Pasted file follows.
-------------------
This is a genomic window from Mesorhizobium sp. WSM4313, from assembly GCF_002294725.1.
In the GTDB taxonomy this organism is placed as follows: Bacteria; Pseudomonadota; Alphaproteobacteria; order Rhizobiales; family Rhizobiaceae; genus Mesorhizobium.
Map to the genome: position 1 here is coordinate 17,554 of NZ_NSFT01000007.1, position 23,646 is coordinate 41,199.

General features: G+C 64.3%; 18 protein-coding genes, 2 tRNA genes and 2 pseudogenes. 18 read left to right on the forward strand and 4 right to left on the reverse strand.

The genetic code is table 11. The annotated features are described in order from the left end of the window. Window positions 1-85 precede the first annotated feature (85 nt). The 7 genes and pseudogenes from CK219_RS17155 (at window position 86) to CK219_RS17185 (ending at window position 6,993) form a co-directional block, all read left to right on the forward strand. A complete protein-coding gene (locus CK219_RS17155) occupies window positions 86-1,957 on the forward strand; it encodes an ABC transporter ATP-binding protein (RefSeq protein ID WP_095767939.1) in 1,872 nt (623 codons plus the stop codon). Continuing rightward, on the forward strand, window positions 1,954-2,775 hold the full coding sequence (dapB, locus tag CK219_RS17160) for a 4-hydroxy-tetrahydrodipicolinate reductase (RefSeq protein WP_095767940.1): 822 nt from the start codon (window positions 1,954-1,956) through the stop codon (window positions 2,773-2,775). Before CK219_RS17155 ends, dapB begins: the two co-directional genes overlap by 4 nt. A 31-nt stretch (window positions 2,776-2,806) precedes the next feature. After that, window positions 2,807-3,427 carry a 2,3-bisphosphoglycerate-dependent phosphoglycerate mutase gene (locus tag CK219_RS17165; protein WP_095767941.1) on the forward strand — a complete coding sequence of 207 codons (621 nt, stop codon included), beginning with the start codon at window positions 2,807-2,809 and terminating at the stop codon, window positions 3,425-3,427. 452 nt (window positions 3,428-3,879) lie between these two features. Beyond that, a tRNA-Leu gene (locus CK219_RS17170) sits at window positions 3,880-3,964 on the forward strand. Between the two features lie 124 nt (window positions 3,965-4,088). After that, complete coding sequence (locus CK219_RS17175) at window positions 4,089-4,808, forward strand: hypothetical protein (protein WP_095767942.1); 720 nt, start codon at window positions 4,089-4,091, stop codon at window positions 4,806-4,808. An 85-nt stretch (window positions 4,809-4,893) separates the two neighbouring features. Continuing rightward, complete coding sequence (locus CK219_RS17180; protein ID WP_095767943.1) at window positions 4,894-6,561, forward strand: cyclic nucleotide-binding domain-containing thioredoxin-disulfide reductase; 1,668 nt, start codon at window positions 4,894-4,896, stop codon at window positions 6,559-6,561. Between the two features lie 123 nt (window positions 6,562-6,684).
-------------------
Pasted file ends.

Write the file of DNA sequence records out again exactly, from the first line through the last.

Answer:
This is a genomic window from Mesorhizobium sp. WSM4313, from assembly GCF_002294725.1.
In the GTDB taxonomy this organism is placed as follows: Bacteria; Pseudomonadota; Alphaproteobacteria; order Rhizobiales; family Rhizobiaceae; genus Mesorhizobium.
Map to the genome: position 1 here is coordinate 17,554 of NZ_NSFT01000007.1, position 23,646 is coordinate 41,199.

General features: G+C 64.3%; 18 protein-coding genes, 2 tRNA genes and 2 pseudogenes. 18 read left to right on the forward strand and 4 right to left on the reverse strand.

The genetic code is table 11. The annotated features are described in order from the left end of the window. Window positions 1-85 precede the first annotated feature (85 nt). The 7 genes and pseudogenes from CK219_RS17155 (at window position 86) to CK219_RS17185 (ending at window position 6,993) form a co-directional block, all read left to right on the forward strand. A complete protein-coding gene (locus CK219_RS17155) occupies window positions 86-1,957 on the forward strand; it encodes an ABC transporter ATP-binding protein (RefSeq protein ID WP_095767939.1) in 1,872 nt (623 codons plus the stop codon). Continuing rightward, on the forward strand, window positions 1,954-2,775 hold the full coding sequence (dapB, locus tag CK219_RS17160) for a 4-hydroxy-tetrahydrodipicolinate reductase (RefSeq protein WP_095767940.1): 822 nt from the start codon (window positions 1,954-1,956) through the stop codon (window positions 2,773-2,775). Before CK219_RS17155 ends, dapB begins: the two co-directional genes overlap by 4 nt. A 31-nt stretch (window positions 2,776-2,806) precedes the next feature. After that, window positions 2,807-3,427 carry a 2,3-bisphosphoglycerate-dependent phosphoglycerate mutase gene (locus tag CK219_RS17165; protein WP_095767941.1) on the forward strand — a complete coding sequence of 207 codons (621 nt, stop codon included), beginning with the start codon at window positions 2,807-2,809 and terminating at the stop codon, window positions 3,425-3,427. 452 nt (window positions 3,428-3,879) lie between these two features. Beyond that, a tRNA-Leu gene (locus CK219_RS17170) sits at window positions 3,880-3,964 on the forward strand. Between the two features lie 124 nt (window positions 3,965-4,088). After that, complete coding sequence (locus CK219_RS17175) at window positions 4,089-4,808, forward strand: hypothetical protein (protein WP_095767942.1); 720 nt, start codon at window positions 4,089-4,091, stop codon at window positions 4,806-4,808. An 85-nt stretch (window positions 4,809-4,893) separates the two neighbouring features. Continuing rightward, complete coding sequence (locus CK219_RS17180; protein ID WP_095767943.1) at window positions 4,894-6,561, forward strand: cyclic nucleotide-binding domain-containing thioredoxin-disulfide reductase; 1,668 nt, start codon at window positions 4,894-4,896, stop codon at window positions 6,559-6,561. Between the two features lie 123 nt (window positions 6,562-6,684).